There is some discussion of non-human images! Can a stuffed monkey do Feldenkrais?
I like the way that the angle of the monkey’s head suggests a curiosity about something –just over her shoulder? And the perspective of the photo, right down on her level, makes that expression somewhat infectious for me. I want to know too.
On an Amherst tape Moshe plays with his wooden doll (Year 2, Tape 33, AM #1). He gets a remarkable expressiveness out of it. The attitude of the whole body in the simple sense of its configuration and balance in gravity already says so much. We think it’s the details of facial expression that tell us about a person’s mental state. Not true!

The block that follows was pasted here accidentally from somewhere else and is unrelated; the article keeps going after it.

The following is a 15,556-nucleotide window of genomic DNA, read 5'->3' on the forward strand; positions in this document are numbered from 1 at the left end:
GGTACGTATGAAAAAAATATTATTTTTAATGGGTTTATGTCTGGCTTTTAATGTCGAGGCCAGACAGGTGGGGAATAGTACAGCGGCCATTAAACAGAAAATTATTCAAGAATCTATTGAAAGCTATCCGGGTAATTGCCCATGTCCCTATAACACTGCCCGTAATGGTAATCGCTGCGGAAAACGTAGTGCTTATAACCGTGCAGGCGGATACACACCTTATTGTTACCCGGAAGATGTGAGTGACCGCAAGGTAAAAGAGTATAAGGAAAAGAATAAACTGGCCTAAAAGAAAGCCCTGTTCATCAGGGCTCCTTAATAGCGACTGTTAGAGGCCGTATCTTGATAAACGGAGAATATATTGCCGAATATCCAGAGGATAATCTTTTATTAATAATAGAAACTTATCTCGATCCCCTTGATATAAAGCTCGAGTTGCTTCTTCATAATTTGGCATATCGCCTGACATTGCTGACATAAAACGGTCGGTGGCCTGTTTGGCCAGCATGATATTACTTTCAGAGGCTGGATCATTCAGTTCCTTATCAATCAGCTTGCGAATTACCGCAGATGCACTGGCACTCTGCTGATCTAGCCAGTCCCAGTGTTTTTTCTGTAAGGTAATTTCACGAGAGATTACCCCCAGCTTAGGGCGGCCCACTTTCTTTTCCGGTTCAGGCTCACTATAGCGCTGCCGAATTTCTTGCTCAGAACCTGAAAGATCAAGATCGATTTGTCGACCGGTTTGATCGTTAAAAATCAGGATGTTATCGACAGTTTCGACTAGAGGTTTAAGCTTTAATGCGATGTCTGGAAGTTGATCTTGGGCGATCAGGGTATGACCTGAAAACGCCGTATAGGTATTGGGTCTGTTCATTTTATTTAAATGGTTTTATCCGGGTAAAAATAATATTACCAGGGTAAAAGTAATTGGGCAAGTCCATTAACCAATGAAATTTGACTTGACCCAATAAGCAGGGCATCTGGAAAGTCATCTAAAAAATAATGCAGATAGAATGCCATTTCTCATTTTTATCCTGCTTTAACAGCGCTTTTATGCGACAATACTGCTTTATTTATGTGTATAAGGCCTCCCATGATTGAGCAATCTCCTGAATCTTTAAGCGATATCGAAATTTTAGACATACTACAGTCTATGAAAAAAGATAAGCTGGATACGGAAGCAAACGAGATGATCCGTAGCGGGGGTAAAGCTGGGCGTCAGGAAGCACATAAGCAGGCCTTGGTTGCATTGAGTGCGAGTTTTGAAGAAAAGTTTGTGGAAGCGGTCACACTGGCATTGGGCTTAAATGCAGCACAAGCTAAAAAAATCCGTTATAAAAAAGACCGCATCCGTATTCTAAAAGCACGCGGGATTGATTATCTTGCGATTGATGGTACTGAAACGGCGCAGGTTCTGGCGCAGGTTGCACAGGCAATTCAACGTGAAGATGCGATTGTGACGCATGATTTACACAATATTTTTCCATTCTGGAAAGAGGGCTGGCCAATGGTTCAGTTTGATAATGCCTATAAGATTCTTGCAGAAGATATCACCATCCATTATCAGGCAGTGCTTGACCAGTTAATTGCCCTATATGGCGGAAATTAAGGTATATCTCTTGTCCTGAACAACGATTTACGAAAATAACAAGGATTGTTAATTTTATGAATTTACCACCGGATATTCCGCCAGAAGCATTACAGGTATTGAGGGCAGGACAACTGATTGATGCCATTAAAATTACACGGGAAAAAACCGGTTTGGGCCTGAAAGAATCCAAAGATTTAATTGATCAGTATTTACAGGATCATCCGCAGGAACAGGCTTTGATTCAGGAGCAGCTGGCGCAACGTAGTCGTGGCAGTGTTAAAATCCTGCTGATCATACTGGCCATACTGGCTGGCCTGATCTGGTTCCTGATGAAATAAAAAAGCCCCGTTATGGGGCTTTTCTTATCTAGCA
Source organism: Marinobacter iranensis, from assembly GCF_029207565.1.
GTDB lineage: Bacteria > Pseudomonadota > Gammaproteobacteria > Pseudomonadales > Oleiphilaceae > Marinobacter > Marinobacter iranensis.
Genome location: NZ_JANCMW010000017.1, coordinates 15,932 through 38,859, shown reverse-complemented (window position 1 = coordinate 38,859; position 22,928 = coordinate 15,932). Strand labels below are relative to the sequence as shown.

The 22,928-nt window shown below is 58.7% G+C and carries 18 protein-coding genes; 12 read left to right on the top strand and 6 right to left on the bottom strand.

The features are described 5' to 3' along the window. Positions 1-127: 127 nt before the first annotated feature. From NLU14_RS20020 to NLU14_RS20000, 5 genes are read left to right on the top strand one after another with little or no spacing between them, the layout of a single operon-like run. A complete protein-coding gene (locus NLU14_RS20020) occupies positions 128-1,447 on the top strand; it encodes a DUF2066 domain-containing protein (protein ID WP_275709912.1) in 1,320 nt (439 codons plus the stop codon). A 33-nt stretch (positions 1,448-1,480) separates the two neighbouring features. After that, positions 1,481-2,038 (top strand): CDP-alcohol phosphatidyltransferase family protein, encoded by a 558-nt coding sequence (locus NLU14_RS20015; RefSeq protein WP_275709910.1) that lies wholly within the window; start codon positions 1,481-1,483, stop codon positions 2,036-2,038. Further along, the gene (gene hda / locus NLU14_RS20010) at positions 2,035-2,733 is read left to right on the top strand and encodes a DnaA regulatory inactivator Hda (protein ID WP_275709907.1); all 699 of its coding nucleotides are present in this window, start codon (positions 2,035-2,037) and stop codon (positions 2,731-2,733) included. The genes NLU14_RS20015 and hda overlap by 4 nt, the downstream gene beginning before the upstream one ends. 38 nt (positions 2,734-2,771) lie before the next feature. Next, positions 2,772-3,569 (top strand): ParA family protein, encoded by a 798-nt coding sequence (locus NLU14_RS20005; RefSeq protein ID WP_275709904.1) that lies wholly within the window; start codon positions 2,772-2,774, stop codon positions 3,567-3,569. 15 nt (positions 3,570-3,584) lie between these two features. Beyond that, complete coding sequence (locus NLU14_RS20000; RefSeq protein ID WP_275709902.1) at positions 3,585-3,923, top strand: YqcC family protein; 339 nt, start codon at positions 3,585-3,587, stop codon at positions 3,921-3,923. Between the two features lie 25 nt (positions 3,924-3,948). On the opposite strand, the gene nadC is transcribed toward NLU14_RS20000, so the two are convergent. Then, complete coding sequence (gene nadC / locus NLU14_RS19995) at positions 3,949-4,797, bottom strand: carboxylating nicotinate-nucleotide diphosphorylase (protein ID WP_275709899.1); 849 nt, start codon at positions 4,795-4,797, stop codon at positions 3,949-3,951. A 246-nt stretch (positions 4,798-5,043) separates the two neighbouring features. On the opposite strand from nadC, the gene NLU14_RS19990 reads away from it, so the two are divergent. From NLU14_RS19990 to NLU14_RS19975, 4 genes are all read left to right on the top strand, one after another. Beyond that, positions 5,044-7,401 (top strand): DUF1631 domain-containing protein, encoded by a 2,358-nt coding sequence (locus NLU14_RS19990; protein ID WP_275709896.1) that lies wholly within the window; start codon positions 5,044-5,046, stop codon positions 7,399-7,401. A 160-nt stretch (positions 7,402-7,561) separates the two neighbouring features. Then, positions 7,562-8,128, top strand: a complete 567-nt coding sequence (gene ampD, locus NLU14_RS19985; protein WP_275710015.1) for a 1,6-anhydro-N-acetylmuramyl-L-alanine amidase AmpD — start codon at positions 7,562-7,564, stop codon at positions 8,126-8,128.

Now the cat has joined the monkey, and we all know the line about cats and curiosity. But does that communicate subconsciously a feeling that what we do is dangerous?
This cat’s just about to do a very popular “Feldenkrais” move, i.e. rolling over. (How did this guy get his name attached to so many primitive human patterns?)
Now this is the luxurious lengthening stretch we all know so well. Have we still got the curiosity?
The monkey hasn’t moved.